Beaver Tales: Canadian Art and Design at the University of Toronto Art Centre

Organized by the University of Toronto Art Centre (UTAC), Beaver Tales: Canadian Art and Design showcases both emerging and established designers and craft-makers, alongside seminal artists who spearheaded the tradition of interpreting and celebrating Canadian countryside and wildlife in their artwork. The exhibition runs from Tuesday, September 16 to Saturday, December 6, 2008.

Guest curators Rachel Gotlieb and Martha Kelleher selected just over 100 pieces to illustrate how artists, designers and craft-makers, working over the last two centuries, have managed to transcend the pitfalls of kitsch and clich, while creating universal works drawn from and inspired by motifs of Canadian identity.

According to UTAC Director Niamh O’Laoghaire, “the catalogue to the seminal 1920 Group of Seven exhibition famously proclaimed that ‘an art must grow and flower in the land before the country will be a real home for its people.’ Gotlieb and Kelleher seem to have inverted this dictum, as if to say: ‘the land, its flora and fauna must flourish in art and design before the country will be a real home for its people.’ The objects they bring together demonstrate the extraordinary ways in which nature-based signifiers of Canadianness have managed to endure and despite the enormously diverse ethnic heritage of our by now overwhelmingly urban society. Martha Kelleher believes that, ‘Today these now iconic indigent flora and fauna images help to form a rich and diverse heritage that provides us with a greater understanding of our culture.'”

Politics, commerce and culture are the driving forces behind why both artists and designers employ Canadian symbols. Our understanding of these driving forces is deepened by Gotlieb and Kelleher who ask amongst other questions: How did the beaver or the trillium come to be mythologized as regionalist or national imagery? Are globalization and a heightened awareness of environmental issues fuelling the contemporary practioners’ interest in exploring local imagery?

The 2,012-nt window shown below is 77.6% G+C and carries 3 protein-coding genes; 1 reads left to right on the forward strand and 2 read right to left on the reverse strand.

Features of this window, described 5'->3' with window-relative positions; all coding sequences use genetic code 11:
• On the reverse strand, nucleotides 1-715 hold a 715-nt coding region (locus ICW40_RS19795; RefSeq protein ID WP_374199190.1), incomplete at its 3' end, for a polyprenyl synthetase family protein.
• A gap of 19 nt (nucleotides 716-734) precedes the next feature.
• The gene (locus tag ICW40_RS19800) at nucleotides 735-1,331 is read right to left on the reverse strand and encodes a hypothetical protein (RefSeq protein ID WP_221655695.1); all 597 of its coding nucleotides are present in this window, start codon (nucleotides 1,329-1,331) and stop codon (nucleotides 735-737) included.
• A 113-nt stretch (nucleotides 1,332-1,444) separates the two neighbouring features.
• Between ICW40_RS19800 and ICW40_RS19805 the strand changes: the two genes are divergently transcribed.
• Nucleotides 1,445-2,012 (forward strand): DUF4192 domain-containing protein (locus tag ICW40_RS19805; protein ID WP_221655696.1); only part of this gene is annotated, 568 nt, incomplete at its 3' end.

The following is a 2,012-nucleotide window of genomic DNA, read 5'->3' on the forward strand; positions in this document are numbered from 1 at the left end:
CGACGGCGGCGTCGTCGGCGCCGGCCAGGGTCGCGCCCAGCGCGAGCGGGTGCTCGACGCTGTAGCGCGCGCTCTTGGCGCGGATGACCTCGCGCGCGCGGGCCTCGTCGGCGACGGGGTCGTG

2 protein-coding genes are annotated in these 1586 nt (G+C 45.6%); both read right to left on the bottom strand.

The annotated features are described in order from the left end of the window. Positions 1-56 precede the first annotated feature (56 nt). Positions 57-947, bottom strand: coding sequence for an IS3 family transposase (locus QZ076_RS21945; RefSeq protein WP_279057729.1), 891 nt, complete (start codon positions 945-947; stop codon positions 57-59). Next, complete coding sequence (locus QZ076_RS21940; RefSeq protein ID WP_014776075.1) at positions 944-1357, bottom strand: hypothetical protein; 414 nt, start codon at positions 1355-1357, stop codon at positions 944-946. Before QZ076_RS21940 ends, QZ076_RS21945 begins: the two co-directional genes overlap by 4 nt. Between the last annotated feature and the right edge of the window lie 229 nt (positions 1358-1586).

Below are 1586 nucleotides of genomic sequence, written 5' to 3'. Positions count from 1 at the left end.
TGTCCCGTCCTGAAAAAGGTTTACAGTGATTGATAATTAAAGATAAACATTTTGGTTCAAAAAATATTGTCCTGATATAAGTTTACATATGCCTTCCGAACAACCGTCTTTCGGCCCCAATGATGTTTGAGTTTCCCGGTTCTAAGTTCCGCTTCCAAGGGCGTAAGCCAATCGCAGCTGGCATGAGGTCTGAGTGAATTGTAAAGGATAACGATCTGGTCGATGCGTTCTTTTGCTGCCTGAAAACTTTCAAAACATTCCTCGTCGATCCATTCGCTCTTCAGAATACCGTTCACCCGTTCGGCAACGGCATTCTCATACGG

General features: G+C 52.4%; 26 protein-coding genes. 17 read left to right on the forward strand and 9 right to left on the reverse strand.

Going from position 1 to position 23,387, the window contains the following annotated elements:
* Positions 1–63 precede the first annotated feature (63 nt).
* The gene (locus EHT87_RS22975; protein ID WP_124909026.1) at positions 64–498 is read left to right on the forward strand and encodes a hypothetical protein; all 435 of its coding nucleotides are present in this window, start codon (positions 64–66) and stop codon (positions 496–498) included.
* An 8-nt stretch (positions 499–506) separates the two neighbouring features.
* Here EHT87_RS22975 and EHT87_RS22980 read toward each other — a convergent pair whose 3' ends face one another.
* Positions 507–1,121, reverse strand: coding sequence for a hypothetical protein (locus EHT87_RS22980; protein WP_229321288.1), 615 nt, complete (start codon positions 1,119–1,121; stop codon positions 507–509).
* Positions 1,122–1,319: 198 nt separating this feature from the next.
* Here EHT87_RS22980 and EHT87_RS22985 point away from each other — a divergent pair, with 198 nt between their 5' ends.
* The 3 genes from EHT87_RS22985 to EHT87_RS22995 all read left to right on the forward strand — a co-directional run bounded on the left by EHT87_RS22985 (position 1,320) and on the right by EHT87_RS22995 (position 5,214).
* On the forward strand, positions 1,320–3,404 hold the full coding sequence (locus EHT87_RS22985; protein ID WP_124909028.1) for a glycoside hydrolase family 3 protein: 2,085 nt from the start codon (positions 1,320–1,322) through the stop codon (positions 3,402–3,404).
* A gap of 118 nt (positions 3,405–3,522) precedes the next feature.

Gotlieb suggests, “We are now witnessing the blossoming of a Canadian Cabin Style. So many contemporary designers and artisans reject ‘cookie-cutter’ aesthetics in favour of local materials and indigenous motifs. In contrast with their predecessors, however, current makers infuse this traditional iconography with whimsy and innovation.”

By bringing together works from art, design and craft, often regarded by scholars and curators as distinct and separate disciplines, the curators also address this low art/high art bias by revealing that Canadian symbolic flora and fauna are vital sources of inspiration and discourse across the craft, art and design communities.

The exhibition will be accompanied by a catalogue with essays by Rachel Gotlieb and Martha Kelleher, and a third by Ross Fox of the Department of Western Art and Culture at the Royal Ontario Museum.

Works by the following artists are included in the exhibition: Mauricio Affonson, Mary Ann Barkhouse, Ann Barros, Amy Belanger, Douglas Boyd, Brent Comber, Keith Campbell, Emily Carr, Heather Cooper, E.B. Cox, Robert Davidson, George Emery, Robert Ford, Andrew Fussell, Frank Gehry, Gordon & Keith, Todd Folkawsky, Bud Fujikawa, Michael Fortune, Frdric Guibrune, Emanuel Hahn, Talking Earth, Thor Hansen, Robert Hendery, Reeva Perkins, Bill Reid, Lawren Harris, Arthur Heming, Sabina Hill, Hothouse, Elizabeth Wilkes Hoey, A.Y. Jackson, Virginia Johnson, Arthur Lismer, David Milne, JEH MacDonald, Thoreau MacDonald, Eric Matthews, Earl Muldoe, Laura, McKibbon, Loyal Loot, Charlie Pachter, Ann Pocket, Christopher Pratt, Pierre Poulin, Bill Reddick, Rivertile, Rob Southcott, Thout, Harold Town, Frederick Arthur Verner, Anneke van Bommel, Joyce Wieland, Elizabeth Wyn Wood, and Tristan Zimmerman.

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